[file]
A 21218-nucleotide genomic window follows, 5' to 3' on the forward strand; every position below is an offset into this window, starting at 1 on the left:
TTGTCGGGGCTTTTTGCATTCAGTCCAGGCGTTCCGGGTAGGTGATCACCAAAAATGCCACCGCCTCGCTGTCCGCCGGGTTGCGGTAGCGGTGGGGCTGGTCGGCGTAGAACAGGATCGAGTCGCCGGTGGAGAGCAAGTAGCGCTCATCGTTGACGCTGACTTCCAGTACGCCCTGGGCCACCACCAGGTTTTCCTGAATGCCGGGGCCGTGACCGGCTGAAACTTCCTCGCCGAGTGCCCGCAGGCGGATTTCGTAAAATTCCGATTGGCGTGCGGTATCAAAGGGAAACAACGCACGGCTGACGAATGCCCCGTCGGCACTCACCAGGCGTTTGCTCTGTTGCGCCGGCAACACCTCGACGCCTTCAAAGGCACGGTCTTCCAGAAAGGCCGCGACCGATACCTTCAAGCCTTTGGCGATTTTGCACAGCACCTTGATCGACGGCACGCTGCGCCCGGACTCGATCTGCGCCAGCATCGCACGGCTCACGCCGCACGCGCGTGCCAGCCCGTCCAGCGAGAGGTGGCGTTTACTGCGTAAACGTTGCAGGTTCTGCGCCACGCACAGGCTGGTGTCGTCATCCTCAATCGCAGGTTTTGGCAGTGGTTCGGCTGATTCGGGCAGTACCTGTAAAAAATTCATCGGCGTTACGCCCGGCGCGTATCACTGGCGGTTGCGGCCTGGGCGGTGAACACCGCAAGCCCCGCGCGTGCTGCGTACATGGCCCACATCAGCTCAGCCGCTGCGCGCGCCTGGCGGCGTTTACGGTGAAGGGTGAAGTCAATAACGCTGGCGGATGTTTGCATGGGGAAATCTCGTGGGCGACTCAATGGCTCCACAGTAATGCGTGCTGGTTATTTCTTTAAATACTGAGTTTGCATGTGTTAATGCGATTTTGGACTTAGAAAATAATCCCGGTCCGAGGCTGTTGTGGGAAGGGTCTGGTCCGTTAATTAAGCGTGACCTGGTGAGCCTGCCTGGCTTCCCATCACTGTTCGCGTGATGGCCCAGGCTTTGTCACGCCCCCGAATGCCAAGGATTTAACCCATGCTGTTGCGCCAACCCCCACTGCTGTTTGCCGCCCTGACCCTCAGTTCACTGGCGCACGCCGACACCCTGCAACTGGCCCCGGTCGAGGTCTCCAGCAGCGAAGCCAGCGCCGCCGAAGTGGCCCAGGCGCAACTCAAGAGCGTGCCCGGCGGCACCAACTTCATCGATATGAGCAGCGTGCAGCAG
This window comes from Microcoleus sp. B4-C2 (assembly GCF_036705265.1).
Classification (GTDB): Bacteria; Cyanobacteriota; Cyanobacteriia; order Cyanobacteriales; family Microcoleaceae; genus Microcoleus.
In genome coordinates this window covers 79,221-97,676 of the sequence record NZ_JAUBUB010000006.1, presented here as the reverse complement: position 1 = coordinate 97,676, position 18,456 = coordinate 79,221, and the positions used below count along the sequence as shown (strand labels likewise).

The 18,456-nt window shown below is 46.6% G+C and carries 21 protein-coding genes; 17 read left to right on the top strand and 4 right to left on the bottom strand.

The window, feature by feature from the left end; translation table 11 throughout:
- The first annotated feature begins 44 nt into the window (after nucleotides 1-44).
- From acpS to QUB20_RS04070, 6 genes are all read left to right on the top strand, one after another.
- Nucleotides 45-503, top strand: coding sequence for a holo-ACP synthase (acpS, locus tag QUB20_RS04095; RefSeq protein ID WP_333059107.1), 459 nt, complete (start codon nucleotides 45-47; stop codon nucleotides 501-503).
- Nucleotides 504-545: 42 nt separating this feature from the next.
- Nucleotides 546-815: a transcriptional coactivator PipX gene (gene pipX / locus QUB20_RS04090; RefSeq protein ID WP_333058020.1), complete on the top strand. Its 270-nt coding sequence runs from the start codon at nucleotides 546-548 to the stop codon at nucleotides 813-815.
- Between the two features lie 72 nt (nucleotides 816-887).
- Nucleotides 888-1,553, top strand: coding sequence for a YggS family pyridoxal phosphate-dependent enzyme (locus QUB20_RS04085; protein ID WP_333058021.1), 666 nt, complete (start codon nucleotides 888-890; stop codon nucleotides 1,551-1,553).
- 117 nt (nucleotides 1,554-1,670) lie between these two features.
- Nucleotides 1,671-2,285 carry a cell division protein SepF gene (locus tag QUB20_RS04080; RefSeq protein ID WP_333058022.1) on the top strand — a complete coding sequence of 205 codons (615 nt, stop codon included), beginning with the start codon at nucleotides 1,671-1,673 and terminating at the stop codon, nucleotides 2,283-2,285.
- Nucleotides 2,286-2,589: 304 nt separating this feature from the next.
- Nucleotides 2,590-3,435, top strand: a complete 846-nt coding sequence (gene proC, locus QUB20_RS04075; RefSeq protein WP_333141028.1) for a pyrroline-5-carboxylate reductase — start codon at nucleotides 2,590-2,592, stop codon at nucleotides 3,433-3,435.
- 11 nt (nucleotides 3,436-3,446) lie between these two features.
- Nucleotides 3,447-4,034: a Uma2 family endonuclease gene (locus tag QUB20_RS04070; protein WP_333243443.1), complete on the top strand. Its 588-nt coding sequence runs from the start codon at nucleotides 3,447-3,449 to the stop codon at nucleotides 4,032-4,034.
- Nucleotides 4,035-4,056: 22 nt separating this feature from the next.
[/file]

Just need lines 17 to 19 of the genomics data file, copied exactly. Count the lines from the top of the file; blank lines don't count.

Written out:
- Nucleotides 2,286-2,589: 304 nt separating this feature from the next.
- Nucleotides 2,590-3,435, top strand: a complete 846-nt coding sequence (gene proC, locus QUB20_RS04075; RefSeq protein WP_333141028.1) for a pyrroline-5-carboxylate reductase — start codon at nucleotides 2,590-2,592, stop codon at nucleotides 3,433-3,435.
- 11 nt (nucleotides 3,436-3,446) lie between these two features.